The term “exoticism” stung my mind. It was the assigned inspiration for my senior fashion collection. While the bright colors of a Bengali sari or the intricate bead work of a matador’s cape seem like great muses, I wanted to push the idea. As a fashion designer, I play the role of both stylist and sociologist, and with the current economic state, the mysteries of exotics seemed elusive fuel as catalyst material for a cohesive spring collection. I envisioned severe and serious pieces that demonstrated power through strict lines.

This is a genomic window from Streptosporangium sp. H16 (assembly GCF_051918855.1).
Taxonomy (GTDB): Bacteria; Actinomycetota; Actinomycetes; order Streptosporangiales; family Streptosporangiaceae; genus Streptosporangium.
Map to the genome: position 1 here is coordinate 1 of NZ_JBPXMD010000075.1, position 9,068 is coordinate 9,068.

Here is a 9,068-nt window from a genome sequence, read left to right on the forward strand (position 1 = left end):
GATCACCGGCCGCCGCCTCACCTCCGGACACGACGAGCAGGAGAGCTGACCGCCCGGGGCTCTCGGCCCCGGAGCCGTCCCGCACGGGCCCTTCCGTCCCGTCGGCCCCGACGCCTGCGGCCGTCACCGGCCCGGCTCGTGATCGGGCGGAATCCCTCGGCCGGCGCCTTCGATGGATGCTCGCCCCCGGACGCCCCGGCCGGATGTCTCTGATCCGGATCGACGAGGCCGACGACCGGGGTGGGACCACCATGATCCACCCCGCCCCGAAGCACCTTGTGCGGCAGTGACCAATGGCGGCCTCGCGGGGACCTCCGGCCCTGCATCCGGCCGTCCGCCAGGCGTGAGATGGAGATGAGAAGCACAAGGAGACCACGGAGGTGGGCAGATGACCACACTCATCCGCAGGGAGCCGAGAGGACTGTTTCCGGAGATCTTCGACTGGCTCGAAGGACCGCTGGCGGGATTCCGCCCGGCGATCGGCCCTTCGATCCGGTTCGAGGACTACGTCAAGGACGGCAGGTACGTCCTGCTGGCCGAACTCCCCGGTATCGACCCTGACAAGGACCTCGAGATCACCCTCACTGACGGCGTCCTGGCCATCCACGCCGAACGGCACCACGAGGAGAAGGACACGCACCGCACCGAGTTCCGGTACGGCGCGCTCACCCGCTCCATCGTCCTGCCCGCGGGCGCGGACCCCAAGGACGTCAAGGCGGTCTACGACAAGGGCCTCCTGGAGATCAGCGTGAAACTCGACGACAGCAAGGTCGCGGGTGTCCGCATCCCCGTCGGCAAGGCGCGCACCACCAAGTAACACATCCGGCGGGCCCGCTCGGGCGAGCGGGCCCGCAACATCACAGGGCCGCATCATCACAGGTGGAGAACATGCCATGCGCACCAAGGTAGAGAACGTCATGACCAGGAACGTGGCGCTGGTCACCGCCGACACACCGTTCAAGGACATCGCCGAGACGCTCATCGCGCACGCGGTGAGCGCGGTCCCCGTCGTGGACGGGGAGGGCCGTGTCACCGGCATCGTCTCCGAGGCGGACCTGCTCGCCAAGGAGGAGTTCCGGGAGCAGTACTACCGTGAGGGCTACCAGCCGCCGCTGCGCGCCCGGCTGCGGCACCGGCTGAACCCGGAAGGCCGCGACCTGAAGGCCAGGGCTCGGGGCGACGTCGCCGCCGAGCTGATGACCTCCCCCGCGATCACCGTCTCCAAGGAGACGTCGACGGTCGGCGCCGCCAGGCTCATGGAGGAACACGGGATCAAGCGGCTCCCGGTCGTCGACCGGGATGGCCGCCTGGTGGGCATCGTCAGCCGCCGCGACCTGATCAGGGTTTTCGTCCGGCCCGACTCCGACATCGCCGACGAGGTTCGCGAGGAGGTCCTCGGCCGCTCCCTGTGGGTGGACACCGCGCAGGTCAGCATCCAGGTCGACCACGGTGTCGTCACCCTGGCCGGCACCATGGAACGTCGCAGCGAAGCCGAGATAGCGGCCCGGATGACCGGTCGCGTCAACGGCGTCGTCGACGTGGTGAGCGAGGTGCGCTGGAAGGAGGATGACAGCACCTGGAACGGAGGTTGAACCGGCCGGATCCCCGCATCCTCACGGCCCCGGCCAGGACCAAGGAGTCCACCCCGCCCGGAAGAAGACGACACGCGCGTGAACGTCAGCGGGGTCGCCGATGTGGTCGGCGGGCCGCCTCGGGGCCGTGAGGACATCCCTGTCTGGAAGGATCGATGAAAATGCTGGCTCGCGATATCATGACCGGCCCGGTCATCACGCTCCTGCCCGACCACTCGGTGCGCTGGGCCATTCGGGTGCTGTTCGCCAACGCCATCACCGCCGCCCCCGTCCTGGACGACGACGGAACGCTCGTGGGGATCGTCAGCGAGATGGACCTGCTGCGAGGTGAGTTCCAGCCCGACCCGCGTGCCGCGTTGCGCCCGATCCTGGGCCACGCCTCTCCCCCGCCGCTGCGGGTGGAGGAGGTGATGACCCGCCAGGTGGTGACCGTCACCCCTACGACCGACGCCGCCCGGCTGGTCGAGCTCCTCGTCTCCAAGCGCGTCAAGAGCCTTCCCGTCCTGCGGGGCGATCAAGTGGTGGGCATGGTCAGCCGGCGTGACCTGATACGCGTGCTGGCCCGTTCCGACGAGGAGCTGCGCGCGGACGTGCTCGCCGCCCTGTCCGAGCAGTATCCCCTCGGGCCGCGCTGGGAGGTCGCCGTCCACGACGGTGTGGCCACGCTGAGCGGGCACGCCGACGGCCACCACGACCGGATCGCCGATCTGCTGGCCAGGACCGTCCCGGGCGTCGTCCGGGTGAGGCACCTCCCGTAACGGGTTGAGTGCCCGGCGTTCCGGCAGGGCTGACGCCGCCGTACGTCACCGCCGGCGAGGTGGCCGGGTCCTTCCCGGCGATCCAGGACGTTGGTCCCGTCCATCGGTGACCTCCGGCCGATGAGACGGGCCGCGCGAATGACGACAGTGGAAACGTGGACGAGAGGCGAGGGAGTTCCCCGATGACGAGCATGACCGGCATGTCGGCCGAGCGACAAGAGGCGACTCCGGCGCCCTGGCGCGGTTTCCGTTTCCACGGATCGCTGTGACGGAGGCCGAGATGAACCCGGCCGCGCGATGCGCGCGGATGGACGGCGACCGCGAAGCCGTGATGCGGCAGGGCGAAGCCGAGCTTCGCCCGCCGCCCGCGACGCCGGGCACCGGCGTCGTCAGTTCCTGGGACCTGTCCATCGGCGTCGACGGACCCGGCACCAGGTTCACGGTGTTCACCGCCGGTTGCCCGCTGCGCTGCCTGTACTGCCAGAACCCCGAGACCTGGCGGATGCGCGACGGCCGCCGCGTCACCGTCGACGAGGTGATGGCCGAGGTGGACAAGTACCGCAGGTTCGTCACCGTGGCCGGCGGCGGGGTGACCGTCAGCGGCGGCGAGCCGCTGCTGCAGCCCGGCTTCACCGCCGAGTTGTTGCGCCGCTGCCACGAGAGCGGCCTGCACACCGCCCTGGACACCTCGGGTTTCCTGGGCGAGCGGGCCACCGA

I found the perfect manifesto in Russian Constructivism. This 1920 art and architectural movement pushed design out of the realm of ‘art for art’s sake’ and transformed it into an exercise of social purpose. Bold graphics posters that utilized primary colors and simple shapes characterize the movement. The complex architecture moved me to draft couture pieces with geometric substance. Vladimer Tatlin’s spiraling Monument to the Third International became my guide to denote modernity and a sense of constraint. While the construction of the collection signals high fashion, the mood it suggests seeks to transfer the power of design to the individual. By adopting the style and ideals of constructivism, I hope to create a collection that communicates more than just fashion. You be the judge.